The spine is made of bones called vertebrae. For a number of reasons, your vertebrae may become unstable or shift into an undesirable position. In some cases, your doctor will recommend spinal fusion surgery to stabilize the vertebrae to prevent further damage.
Your doctor may recommend spinal fusion surgery to repair fractured vertebrae, correcting a spinal curve, correcting instability or as part of the treatment following other spinal surgery (herniated discs, spinal stenosis and so on.)
What is surgery like?
In spinal fusion surgery, your doctor uses a bone graft, bone substitute and/or some type of device between the vertebrae that require fusion. Over time, a fusion heals and locks the vertebrae together providing a more stable situation. The bone graft may be from your hip, or in certain cases from a bone bank.
The extent of the spinal fusion surgery depends on the location of the vertebrae in question and how complicated the condition is. If the surgeon uses a bone graft from the patient to complete the spinal fusion surgery, that may extend recovery time, but it is also the most successful.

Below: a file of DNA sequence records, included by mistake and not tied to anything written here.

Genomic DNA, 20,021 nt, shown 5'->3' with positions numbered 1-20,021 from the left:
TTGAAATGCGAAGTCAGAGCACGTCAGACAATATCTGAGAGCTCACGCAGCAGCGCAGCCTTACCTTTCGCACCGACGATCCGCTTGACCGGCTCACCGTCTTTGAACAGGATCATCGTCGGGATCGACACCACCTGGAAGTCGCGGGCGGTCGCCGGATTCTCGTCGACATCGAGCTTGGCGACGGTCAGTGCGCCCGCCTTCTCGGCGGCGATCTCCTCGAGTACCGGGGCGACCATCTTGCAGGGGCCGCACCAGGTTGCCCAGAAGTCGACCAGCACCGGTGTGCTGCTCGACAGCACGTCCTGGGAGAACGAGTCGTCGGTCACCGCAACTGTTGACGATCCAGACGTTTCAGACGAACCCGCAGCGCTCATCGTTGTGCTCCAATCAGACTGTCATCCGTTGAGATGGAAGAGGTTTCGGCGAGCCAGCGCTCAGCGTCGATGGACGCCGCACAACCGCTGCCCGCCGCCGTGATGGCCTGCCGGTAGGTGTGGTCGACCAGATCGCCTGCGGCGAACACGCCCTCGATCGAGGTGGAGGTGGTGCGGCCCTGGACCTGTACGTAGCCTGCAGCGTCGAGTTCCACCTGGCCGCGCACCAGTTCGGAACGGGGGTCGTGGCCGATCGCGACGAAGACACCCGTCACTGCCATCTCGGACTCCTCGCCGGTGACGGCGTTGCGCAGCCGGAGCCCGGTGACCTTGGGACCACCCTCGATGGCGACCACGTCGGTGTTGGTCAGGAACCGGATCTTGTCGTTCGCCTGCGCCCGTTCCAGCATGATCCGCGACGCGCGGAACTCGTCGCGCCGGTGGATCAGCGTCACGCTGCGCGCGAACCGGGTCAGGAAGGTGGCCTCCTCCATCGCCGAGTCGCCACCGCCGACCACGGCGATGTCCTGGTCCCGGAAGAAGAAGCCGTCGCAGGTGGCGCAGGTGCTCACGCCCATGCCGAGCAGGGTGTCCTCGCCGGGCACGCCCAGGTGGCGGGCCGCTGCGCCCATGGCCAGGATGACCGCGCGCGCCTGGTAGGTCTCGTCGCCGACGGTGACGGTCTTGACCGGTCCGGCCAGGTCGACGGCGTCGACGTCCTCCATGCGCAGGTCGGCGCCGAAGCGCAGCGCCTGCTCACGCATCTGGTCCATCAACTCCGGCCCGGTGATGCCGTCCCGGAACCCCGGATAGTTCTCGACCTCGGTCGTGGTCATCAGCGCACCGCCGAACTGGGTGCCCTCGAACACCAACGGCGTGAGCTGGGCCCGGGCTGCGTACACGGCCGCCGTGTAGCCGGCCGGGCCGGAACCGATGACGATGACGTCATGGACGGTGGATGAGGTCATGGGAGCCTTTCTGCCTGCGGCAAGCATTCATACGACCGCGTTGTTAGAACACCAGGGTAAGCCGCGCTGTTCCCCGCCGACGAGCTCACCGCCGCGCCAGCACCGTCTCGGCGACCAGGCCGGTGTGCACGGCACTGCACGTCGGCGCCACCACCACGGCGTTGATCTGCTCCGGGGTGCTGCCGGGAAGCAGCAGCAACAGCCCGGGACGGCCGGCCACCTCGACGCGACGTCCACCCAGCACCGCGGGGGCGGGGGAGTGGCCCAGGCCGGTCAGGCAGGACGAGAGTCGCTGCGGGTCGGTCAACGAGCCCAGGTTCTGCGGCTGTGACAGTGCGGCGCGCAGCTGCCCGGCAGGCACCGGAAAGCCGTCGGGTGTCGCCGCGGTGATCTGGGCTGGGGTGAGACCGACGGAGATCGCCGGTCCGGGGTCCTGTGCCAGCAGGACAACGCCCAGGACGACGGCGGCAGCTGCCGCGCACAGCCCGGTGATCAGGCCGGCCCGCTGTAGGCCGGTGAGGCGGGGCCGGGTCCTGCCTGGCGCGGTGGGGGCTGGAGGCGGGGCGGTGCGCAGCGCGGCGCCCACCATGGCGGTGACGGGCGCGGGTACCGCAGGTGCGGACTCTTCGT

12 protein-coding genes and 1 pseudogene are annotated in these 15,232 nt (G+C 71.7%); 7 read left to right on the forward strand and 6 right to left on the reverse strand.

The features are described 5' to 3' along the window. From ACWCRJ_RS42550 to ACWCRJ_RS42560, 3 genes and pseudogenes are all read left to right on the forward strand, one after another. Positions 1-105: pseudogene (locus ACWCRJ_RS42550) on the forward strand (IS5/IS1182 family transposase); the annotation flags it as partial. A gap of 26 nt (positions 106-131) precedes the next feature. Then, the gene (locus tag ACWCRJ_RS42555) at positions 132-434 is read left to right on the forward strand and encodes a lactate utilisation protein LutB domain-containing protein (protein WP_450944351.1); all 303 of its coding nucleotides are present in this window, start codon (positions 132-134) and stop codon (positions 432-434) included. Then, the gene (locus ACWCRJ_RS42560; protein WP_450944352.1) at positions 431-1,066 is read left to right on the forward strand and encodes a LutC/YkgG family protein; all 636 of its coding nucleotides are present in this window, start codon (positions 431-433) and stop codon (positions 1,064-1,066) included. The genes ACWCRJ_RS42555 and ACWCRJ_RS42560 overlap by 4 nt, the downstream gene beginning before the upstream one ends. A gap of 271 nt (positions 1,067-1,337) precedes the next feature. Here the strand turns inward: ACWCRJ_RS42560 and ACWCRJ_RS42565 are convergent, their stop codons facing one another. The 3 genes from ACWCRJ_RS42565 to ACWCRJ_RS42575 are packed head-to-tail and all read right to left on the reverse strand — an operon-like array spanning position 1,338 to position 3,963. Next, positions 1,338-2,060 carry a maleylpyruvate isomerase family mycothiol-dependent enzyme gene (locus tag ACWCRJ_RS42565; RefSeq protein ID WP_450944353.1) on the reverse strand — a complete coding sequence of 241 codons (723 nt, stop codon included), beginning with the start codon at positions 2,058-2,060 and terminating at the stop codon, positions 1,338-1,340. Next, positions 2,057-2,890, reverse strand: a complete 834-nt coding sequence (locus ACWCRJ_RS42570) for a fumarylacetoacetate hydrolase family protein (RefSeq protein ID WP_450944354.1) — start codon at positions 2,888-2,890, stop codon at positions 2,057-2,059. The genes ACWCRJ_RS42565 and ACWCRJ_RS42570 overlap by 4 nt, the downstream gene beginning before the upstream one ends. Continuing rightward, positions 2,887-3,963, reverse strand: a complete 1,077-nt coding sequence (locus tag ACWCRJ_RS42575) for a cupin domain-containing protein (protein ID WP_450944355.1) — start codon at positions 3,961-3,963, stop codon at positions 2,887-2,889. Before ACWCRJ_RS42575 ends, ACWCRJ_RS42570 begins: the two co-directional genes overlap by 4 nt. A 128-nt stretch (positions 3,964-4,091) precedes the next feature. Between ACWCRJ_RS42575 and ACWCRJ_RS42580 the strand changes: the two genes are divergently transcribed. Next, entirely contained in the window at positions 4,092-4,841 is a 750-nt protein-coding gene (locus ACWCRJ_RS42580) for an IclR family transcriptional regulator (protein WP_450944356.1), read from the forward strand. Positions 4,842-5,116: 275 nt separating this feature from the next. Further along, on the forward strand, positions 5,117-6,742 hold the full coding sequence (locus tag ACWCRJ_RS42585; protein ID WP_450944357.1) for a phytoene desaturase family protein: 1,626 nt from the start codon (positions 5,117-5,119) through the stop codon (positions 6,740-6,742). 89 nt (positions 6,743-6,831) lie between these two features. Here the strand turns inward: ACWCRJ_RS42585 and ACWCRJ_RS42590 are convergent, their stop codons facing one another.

Fusion surgery is successful in more than 90 percent of the cases.
What about recovery?
Patients should plan to spend on average two days in the hospital following spinal fusion surgery. If surgery is extensive, you may have a longer hospital stay or spend some time in a rehabilitation center before returning home.
Spinal fusion surgery usually requires a longer recovery before returning to normal activities than other kinds of spinal surgeries.
The doctor must determine that bone healing is taking place and that usually is not evident before three months following the surgery. Bone healing may take up to a year to complete.
How soon you can return to your job or other normal activities will depend on the extent of your surgery and your general health. Younger patients with uncomplicated surgery may return to modified work in four to six weeks. Extensive surgery may require a longer period before return to work is allowed.
Your doctor may prescribe a rehabilitation program following surgery that may include assistive devices such as back braces or other aids.